Here is the ribbon bar of Major general Paul J. Mueller:[3][4]

Bronze oak leaf cluster
Bronze oak leaf cluster
Bronze oak leaf cluster
Bronze star
Bronze star
Bronze star
Bronze star
Bronze star
1st Row Army Distinguished Service Medal with Oak Leaf Cluster
2nd Row Navy Distinguished Service Medal Silver Star with Oak Leaf Cluster Army Commendation Medal with Oak Leaf Cluster Mexican Border Service Medal
3rd Row World War I Victory Medal with Defensive Sector Clasp Army of Occupation of Germany Medal American Defense Service Medal American Campaign Medal
4th Row Asiatic-Pacific Campaign Medal with three service stars and Arrowhead device World War II Victory Medal Army of Occupation Medal National Defense Service Medal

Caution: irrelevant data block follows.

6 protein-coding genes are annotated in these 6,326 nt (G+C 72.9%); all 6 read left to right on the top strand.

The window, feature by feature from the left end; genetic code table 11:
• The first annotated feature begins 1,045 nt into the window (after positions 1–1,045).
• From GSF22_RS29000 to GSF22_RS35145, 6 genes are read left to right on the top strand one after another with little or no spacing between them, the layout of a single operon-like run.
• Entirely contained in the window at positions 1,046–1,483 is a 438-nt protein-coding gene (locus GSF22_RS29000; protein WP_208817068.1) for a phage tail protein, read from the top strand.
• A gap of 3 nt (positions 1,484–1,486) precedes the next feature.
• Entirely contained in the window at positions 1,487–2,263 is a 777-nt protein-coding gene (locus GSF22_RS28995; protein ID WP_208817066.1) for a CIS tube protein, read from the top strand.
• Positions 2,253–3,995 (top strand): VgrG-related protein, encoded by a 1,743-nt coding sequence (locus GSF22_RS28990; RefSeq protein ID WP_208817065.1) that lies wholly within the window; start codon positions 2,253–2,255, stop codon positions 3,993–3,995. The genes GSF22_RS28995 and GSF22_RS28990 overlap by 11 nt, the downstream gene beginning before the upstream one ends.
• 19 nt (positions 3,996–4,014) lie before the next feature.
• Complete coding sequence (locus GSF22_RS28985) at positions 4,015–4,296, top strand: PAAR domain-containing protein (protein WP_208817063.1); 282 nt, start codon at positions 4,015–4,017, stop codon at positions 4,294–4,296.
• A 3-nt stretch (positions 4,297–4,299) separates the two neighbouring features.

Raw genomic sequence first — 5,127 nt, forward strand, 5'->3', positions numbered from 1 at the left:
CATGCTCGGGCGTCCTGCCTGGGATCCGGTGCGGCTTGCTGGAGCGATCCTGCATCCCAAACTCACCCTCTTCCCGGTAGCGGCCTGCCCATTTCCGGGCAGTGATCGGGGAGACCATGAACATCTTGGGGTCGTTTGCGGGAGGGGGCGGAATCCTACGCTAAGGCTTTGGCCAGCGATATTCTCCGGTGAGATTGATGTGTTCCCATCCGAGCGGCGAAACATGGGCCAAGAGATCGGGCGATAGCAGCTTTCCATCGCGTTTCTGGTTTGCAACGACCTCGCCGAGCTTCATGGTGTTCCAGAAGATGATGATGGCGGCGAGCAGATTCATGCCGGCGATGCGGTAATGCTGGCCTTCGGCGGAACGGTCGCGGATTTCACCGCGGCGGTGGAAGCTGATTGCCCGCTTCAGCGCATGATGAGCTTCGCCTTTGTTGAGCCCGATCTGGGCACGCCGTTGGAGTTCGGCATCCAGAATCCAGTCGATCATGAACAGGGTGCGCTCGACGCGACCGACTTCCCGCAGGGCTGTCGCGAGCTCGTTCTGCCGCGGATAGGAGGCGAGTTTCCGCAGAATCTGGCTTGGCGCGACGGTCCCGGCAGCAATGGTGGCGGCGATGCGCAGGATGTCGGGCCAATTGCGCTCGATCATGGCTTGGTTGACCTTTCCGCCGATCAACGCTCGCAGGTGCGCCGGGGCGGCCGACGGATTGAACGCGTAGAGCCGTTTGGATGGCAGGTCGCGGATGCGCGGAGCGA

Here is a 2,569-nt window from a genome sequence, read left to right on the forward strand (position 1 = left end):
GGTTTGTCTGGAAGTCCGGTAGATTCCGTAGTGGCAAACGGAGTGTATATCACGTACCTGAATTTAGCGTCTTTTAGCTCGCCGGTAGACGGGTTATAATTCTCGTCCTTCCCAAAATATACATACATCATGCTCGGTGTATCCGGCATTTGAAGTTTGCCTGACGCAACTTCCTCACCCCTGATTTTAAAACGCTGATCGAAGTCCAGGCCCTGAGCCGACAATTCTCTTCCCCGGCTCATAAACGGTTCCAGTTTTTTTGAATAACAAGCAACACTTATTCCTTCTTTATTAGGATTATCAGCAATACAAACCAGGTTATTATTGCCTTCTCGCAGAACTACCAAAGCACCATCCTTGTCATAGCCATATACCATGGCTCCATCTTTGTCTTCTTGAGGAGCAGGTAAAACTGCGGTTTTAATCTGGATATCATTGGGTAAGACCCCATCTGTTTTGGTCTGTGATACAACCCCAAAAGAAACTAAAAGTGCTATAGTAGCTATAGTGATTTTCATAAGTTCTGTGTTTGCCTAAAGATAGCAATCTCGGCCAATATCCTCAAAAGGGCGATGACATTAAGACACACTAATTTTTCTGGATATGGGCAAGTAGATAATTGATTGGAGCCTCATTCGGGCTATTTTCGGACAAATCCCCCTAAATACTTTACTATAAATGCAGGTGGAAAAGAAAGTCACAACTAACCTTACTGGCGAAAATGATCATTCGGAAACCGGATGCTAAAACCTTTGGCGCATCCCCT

5th Row Officer of the Legion of Honour (France) Philippine Legion of Honor, Grade Commander Philippine Liberation Medal with one star Philippine Independence Medal
Philippine Republic Presidential Unit Citation


  • BIGGEST WEST POINT CLASS JOINS ARMY New York Times, June 13, 1915
  1. ^ "Hall of Valor". Retrieved 17 October 2014. 
  2. ^ "West Point Deceased search". Retrieved 17 October 2014. 
  3. ^ "Hall of Valor". Retrieved 17 October 2014. 
  4. ^ "West Point Deceased search". Retrieved 17 October 2014. 


External links[edit]